The Fat Possum label has for years been unearthing underappreciated bluesmen and bringing them back into the spotlight (see, among others, R.L. Burnside, Junior Kimbrough). And, praise be to Allah, they’ve done it again with Little Freddie King.
You could call this garage rock — mainly because King works in a real-life garage. He gets up every morning and rides his bicycle to work — ulcers, headaches and bullets lodged next to his spine notwithstanding.
The title comes from the record’s lead track, a cautionary tale called “Crack Head Joe.” The “Chicken Dance” isn’t the one your drunken aunt does at weddings; no, in this version, the guitar and harp mimic a clucking chicken over a weird, nearly Afro-Cuban beat. It’s a song so twisted that Captain Beefheart probably wishes he’d stolen it. “You Rascal You” is a lilting and whooping revenge tale, featuring such charming lines as, “When you’re dead and six feet, you’ll eat no more of my chicken meat, you rascal you.”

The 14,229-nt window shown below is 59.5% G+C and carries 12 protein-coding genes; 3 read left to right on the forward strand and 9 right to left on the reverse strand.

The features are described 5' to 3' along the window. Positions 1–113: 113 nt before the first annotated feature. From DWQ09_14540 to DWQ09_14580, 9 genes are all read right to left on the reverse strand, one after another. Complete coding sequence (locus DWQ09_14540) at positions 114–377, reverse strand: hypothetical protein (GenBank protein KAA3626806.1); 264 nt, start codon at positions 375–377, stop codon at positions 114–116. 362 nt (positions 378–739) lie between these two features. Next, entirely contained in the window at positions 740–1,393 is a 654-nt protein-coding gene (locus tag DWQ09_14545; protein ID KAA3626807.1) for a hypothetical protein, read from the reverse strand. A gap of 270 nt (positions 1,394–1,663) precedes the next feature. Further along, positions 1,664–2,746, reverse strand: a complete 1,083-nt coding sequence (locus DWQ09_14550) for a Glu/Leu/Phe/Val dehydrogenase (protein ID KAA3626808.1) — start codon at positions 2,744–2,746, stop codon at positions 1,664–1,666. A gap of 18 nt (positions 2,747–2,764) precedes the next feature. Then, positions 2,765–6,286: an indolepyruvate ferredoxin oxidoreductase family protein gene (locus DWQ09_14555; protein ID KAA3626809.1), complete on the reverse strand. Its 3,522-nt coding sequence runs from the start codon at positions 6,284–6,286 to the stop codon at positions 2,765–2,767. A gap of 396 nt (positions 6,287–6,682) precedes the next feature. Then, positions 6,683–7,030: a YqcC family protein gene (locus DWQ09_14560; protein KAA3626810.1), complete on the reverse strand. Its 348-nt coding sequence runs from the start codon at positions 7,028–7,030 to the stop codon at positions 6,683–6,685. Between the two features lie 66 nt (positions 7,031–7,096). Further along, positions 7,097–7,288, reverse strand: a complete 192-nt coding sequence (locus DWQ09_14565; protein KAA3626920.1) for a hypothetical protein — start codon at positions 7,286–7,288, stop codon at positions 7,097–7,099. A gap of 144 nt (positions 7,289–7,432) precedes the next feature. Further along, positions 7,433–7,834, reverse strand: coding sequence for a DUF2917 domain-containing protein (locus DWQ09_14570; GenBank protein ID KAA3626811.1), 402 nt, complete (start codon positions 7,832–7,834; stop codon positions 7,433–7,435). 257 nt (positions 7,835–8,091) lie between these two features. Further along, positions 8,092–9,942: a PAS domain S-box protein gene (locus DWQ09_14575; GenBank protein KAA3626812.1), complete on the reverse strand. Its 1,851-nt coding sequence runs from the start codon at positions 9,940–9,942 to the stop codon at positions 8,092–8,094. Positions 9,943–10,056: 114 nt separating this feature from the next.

“Looking for My Woman” and a remix of “Chicken Dance” were produced by Tino Gross of Detroit’s Howling Diablos; both feature his trademark mash-up of hip-hop beats and turntables with bluesy guitars and vocals.
King has been recording and touring since the ’60s and plays annually at the New Orleans Jazz & Heritage Festival. This is raw, serious blues from someone who has lived it. It bursts with depravity, but also real joy.
Brian J. Bowe writes about music for Metro Times. Send comments to email@example.com.
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